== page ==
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Publication numberUS7316269 B1
Publication typeGrant
Application numberUS 11/157,544
Publication dateJan 8, 2008
Filing dateJun 21, 2005
Priority dateMar 24, 2003
Fee statusPaid
Also published asUS7051803, US7341101, US20040188101
Publication number11157544, 157544, US 7316269 B1, US 7316269B1, US-B1-7316269, US7316269 B1, US7316269B1
InventorsBenny W. Moretz
Original AssigneeMoretz Benny W
Export CitationBiBTeX, EndNote, RefMan
External Links: USPTO, USPTO Assignment, Espacenet
Enclosed radial wire-line cable conveying method and apparatus
US 7316269 B1
Abstract
A relatively light weight radial wire-line conveyance mechanism capable of sustained high pressure incorporated into a wire-line riser set-up and configured to allow multiple radial bends without sheaves. The conveyance mechanism includes a segmented tubular body structure capable of being pressurized and defining a radial arc of between 0 and 180 degree having a threaded coupling at each end for connection to riser tubular joints. The tubular body contains a series of connected tubular segments, each of which includes a longitudinal bore and a roller or ball assembly therein defining a pressurized wire-line pathway for receiving wire-line that passes through each of the tubular segments.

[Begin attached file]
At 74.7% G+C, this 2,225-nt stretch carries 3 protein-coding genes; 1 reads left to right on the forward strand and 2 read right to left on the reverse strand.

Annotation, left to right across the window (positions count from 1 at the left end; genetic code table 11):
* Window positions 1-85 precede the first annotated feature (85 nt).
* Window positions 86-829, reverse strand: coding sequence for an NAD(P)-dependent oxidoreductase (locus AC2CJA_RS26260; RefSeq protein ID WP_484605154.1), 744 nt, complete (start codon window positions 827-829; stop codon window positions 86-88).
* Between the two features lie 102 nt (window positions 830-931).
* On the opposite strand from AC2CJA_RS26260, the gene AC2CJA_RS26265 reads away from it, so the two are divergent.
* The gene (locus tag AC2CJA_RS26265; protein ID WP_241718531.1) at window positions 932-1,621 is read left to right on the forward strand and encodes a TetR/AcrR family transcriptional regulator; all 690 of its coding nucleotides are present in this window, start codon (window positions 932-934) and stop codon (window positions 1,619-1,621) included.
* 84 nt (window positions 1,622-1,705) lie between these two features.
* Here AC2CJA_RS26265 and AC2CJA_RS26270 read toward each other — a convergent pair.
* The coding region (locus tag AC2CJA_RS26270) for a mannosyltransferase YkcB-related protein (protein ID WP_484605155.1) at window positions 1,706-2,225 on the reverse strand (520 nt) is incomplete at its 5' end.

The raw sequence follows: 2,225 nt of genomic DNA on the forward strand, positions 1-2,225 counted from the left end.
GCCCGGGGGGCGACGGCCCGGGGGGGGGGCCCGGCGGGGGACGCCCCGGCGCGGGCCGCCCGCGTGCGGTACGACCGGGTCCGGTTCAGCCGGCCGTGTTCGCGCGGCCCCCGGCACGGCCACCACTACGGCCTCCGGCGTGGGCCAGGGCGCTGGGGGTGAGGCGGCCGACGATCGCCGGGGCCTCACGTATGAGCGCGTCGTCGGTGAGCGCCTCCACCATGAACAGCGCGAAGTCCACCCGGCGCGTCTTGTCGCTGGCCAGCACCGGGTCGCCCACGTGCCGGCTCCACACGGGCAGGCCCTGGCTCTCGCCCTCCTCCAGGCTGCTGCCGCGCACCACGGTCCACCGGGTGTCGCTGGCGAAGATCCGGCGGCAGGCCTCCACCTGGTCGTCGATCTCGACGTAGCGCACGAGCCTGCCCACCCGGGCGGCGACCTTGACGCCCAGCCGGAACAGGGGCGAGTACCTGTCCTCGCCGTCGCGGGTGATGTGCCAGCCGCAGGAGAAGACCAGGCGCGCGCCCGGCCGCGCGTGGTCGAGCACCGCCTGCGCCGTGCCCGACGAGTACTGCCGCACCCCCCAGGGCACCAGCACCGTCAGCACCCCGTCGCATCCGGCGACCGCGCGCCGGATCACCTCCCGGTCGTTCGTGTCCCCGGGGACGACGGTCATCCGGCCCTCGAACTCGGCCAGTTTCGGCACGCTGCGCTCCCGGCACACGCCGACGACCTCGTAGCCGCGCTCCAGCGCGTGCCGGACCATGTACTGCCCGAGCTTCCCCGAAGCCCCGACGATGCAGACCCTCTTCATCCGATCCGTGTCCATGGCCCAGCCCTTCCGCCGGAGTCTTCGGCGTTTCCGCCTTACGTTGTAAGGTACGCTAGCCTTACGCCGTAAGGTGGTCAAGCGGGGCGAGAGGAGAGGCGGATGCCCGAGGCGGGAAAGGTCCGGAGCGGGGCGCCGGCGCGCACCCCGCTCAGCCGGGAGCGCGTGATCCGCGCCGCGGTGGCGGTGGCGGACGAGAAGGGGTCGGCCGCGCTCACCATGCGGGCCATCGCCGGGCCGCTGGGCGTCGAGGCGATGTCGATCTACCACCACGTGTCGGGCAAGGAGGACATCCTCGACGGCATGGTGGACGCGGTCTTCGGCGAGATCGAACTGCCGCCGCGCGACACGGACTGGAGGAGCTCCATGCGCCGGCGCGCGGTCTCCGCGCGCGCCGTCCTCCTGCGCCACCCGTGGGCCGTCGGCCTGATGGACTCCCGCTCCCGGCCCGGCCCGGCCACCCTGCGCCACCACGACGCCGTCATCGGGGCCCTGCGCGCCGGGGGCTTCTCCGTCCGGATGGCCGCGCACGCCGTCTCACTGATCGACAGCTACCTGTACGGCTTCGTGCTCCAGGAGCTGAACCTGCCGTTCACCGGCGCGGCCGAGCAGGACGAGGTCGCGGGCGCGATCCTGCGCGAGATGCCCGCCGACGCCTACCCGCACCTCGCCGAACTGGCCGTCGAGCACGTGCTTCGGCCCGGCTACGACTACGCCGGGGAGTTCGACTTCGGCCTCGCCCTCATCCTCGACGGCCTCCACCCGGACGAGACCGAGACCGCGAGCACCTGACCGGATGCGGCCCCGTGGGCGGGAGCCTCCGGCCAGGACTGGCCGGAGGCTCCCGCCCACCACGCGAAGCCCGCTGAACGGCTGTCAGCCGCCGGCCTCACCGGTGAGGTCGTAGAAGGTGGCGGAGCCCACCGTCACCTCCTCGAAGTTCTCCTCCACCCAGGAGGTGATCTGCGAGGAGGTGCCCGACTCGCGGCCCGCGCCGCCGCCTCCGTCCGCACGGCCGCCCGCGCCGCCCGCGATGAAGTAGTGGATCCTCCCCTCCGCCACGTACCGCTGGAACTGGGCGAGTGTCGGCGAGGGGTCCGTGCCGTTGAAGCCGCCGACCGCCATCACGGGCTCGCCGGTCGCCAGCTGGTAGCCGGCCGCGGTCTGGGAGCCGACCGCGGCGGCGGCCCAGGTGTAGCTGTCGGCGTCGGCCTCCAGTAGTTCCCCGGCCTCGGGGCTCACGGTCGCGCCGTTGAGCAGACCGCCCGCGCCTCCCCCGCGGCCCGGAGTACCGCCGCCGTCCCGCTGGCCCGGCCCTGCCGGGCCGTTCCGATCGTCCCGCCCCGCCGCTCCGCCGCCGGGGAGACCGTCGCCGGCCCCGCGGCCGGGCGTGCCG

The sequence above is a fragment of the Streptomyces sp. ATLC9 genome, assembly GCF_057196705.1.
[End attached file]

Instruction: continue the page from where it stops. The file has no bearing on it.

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Claims(14)
1. An articulated wire-line guide assembly comprising:
a) a plurality of tubular segments each segment having mitered ends, and at least one transverse roller means for guiding and conveying a wire-line;